Stock Analysis

Does IMI (LON:IMI) Have A Healthy Balance Sheet?

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LSE:IMI
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David Iben put it well when he said, 'Volatility is not a risk we care about. What we care about is avoiding the permanent loss of capital.' When we think about how risky a company is, we always like to look at its use of debt, since debt overload can lead to ruin. As with many other companies IMI plc (LON:IMI) makes use of debt. But the more important question is: how much risk is that debt creating?

When Is Debt Dangerous?

Generally speaking, debt only becomes a real problem when a company can't easily pay it off, either by raising capital or with its own cash flow. In the worst case scenario, a company can go bankrupt if it cannot pay its creditors. While that is not too common, we often do see indebted companies permanently diluting shareholders because lenders force them to raise capital at a distressed price. Of course, debt can be an important tool in businesses, particularly capital heavy businesses. The first thing to do when considering how much debt a business uses is to look at its cash and debt together.

Check out the opportunities and risks within the GB Machinery industry.

What Is IMI's Net Debt?

As you can see below, at the end of June 2022, IMI had UK£802.2m of debt, up from UK£390.5m a year ago. Click the image for more detail. However, it also had UK£135.2m in cash, and so its net debt is UK£667.0m.

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LSE:IMI Debt to Equity History December 1st 2022

A Look At IMI's Liabilities

The latest balance sheet data shows that IMI had liabilities of UK£760.9m due within a year, and liabilities of UK£820.1m falling due after that. Offsetting these obligations, it had cash of UK£135.2m as well as receivables valued at UK£470.4m due within 12 months. So its liabilities outweigh the sum of its cash and (near-term) receivables by UK£975.4m.

While this might seem like a lot, it is not so bad since IMI has a market capitalization of UK£3.49b, and so it could probably strengthen its balance sheet by raising capital if it needed to. However, it is still worthwhile taking a close look at its ability to pay off debt.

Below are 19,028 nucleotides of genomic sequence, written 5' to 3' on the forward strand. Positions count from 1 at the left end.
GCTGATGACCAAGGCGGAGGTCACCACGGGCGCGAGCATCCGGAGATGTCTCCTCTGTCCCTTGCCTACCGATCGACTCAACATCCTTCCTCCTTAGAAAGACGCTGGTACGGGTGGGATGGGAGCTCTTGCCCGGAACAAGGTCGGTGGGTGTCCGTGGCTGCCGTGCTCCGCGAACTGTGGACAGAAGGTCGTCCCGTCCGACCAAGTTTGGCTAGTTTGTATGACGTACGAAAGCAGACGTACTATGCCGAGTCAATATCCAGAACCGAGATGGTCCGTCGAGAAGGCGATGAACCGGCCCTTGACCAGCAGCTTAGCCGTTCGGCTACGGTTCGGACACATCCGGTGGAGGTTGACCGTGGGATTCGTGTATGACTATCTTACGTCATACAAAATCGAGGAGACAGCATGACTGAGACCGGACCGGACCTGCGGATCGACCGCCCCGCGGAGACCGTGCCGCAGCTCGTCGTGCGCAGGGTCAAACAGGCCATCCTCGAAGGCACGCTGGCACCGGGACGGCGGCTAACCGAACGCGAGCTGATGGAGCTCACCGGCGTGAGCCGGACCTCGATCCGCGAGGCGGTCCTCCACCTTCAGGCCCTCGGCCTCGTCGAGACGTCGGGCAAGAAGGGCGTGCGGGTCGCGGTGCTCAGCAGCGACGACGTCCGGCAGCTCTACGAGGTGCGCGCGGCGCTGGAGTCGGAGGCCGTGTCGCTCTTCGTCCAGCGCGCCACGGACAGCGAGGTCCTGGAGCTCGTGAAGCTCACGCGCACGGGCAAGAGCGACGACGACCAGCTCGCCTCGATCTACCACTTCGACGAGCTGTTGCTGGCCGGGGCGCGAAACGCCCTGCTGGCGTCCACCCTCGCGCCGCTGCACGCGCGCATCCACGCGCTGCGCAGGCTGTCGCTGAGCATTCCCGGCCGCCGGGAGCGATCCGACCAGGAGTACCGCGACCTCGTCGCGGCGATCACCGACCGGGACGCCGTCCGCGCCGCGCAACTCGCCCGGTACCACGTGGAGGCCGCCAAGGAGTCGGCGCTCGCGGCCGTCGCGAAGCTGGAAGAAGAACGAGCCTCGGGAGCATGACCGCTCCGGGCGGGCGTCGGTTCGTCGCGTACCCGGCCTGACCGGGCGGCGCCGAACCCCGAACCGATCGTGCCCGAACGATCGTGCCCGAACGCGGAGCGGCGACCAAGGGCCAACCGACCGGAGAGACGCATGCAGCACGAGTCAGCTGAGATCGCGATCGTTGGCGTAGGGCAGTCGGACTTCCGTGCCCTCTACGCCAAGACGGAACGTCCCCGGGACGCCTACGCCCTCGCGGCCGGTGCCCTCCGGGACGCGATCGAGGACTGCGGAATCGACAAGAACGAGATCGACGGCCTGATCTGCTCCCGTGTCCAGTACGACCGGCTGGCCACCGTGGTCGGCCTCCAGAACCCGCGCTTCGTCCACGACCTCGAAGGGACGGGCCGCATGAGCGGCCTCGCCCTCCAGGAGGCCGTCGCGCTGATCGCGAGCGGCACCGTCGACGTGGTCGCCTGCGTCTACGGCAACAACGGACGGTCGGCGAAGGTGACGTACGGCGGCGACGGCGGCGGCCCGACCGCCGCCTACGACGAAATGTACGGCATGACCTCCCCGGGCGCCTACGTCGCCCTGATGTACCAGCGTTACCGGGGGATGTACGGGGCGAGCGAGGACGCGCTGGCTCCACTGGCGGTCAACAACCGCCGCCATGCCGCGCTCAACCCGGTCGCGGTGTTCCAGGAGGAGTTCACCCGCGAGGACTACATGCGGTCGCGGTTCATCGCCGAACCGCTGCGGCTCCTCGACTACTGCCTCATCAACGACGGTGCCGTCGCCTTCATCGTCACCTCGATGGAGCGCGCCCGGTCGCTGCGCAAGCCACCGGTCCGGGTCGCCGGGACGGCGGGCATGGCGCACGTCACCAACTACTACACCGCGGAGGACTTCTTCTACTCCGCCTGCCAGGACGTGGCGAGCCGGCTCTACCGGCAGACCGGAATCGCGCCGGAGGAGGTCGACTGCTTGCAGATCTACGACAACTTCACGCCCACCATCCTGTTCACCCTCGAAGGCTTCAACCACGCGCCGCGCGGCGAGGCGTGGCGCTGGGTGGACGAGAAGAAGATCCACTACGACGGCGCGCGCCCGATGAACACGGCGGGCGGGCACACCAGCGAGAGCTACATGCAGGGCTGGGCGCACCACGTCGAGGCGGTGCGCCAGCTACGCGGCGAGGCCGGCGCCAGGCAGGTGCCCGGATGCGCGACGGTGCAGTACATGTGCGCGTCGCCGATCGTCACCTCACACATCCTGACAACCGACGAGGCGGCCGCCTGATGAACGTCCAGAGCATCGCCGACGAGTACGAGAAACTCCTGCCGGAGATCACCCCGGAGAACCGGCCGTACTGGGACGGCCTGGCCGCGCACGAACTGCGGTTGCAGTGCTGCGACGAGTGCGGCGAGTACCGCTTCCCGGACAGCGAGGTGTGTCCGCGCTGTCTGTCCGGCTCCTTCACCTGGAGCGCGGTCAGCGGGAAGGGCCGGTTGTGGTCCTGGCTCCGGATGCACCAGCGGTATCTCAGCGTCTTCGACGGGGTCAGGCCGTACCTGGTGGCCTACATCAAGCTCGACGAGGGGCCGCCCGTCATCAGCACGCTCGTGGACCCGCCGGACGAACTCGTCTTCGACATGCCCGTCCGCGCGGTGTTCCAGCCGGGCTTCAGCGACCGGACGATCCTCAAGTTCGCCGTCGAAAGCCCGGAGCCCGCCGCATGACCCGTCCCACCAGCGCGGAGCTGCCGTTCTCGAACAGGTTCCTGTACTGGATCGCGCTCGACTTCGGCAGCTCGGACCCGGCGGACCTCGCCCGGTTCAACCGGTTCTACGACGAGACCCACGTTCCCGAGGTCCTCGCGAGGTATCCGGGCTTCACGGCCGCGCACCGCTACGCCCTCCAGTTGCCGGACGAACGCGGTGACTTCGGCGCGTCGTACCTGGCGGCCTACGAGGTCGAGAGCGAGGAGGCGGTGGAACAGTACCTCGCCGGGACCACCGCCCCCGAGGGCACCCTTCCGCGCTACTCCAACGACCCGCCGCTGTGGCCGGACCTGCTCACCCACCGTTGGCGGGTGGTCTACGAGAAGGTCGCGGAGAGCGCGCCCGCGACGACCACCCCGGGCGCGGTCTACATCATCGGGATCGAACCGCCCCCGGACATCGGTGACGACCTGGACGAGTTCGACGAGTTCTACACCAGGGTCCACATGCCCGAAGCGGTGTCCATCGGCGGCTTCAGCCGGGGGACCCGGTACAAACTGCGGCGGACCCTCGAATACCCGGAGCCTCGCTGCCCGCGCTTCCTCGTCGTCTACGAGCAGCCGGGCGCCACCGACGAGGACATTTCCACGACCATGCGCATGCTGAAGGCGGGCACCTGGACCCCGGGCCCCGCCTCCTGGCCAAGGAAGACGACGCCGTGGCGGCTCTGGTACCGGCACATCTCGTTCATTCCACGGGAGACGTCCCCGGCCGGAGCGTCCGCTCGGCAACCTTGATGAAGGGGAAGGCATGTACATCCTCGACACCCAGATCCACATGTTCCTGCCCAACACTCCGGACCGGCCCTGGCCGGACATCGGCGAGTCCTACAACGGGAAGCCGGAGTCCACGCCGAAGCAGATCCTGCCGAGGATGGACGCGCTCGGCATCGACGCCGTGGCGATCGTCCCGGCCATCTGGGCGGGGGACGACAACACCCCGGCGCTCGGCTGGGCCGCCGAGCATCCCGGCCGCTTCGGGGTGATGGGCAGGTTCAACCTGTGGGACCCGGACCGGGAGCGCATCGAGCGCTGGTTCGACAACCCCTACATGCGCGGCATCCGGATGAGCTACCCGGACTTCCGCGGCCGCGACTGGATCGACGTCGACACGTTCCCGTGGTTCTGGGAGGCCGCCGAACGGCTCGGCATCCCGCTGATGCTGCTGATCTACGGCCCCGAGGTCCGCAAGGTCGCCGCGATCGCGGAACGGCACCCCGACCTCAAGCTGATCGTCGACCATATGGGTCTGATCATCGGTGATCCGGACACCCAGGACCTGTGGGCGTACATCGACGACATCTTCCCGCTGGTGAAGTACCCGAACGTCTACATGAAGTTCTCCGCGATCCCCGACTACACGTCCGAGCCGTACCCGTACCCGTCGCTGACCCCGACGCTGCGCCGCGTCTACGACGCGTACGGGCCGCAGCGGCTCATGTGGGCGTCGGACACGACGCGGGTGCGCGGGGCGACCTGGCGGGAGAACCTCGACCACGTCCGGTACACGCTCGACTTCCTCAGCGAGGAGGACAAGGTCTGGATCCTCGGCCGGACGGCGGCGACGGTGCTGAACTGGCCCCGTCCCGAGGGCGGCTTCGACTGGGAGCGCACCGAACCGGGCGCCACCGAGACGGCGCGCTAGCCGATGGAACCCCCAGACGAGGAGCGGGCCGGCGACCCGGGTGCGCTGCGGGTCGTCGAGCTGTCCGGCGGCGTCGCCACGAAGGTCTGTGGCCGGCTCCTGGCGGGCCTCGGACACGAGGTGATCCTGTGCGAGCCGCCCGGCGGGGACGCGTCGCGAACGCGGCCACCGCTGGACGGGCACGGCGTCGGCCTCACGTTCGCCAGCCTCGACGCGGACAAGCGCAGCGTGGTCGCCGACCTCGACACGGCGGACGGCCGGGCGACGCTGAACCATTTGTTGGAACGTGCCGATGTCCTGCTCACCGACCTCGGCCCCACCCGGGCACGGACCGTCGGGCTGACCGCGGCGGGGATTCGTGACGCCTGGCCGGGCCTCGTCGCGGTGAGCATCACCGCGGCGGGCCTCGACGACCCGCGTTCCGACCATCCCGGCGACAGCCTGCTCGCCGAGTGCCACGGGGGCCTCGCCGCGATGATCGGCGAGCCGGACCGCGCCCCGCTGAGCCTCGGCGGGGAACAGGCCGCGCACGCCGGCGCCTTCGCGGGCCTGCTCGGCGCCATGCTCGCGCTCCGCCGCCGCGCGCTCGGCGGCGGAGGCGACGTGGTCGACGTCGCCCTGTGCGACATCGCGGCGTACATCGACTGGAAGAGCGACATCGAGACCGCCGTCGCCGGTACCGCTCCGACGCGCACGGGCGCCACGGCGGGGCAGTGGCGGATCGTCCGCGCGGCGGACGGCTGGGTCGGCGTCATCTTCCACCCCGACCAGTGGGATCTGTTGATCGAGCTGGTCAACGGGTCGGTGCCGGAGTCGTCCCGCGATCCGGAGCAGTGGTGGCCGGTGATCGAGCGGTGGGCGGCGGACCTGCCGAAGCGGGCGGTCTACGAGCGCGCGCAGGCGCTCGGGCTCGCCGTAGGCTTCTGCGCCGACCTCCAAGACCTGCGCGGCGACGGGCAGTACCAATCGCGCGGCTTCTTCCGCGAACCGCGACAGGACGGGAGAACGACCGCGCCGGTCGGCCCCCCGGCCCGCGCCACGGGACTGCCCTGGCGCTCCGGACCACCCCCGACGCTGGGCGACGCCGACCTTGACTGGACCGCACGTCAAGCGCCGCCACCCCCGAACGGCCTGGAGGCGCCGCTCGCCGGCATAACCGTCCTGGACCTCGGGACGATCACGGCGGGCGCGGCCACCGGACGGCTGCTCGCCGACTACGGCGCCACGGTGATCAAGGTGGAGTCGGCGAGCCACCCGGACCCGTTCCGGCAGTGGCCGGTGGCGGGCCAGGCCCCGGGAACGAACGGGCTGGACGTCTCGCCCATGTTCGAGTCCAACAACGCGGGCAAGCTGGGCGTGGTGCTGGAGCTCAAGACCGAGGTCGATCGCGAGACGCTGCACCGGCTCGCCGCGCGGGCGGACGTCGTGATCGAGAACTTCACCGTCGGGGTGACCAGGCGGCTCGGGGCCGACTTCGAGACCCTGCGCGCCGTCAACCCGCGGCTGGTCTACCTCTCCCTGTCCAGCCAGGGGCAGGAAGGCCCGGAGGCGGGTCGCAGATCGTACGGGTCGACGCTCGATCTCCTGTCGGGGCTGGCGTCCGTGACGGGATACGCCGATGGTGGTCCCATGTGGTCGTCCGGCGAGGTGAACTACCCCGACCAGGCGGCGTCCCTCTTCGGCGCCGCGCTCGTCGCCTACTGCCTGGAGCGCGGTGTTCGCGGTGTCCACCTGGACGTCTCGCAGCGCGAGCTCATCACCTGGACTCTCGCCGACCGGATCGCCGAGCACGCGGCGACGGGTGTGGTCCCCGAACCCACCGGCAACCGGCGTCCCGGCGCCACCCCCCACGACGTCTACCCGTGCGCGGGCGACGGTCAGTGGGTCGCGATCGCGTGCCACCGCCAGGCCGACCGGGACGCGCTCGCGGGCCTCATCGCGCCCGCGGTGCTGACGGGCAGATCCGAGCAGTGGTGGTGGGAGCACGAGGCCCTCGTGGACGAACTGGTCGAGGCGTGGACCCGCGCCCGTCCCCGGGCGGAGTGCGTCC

In order to size up a company's debt relative to its earnings, we calculate its net debt divided by its earnings before interest, tax, depreciation, and amortization (EBITDA) and its earnings before interest and tax (EBIT) divided by its interest expense (its interest cover). The advantage of this approach is that we take into account both the absolute quantum of debt (with net debt to EBITDA) and the actual interest expenses associated with that debt (with its interest cover ratio).

We'd say that IMI's moderate net debt to EBITDA ratio ( being 1.9), indicates prudence when it comes to debt. And its strong interest cover of 23.4 times, makes us even more comfortable. We saw IMI grow its EBIT by 7.4% in the last twelve months. Whilst that hardly knocks our socks off it is a positive when it comes to debt. When analysing debt levels, the balance sheet is the obvious place to start. But it is future earnings, more than anything, that will determine IMI's ability to maintain a healthy balance sheet going forward. So if you want to see what the professionals think, you might find this free report on analyst profit forecasts to be interesting.

Finally, a business needs free cash flow to pay off debt; accounting profits just don't cut it. So it's worth checking how much of that EBIT is backed by free cash flow. Over the last three years, IMI recorded free cash flow worth a fulsome 83% of its EBIT, which is stronger than we'd usually expect. That positions it well to pay down debt if desirable to do so.

Our View

The good news is that IMI's demonstrated ability to cover its interest expense with its EBIT delights us like a fluffy puppy does a toddler. And the good news does not stop there, as its conversion of EBIT to free cash flow also supports that impression! Taking all this data into account, it seems to us that IMI takes a pretty sensible approach to debt. That means they are taking on a bit more risk, in the hope of boosting shareholder returns. There's no doubt that we learn most about debt from the balance sheet. But ultimately, every company can contain risks that exist outside of the balance sheet. These risks can be hard to spot. Every company has them, and we've spotted 1 warning sign for IMI you should know about.

When all is said and done, sometimes its easier to focus on companies that don't even need debt. Readers can access a list of growth stocks with zero net debt 100% free, right now.

Valuation is complex, but we're helping make it simple.

Find out whether IMI is potentially over or undervalued by checking out our comprehensive analysis, which includes fair value estimates, risks and warnings, dividends, insider transactions and financial health.

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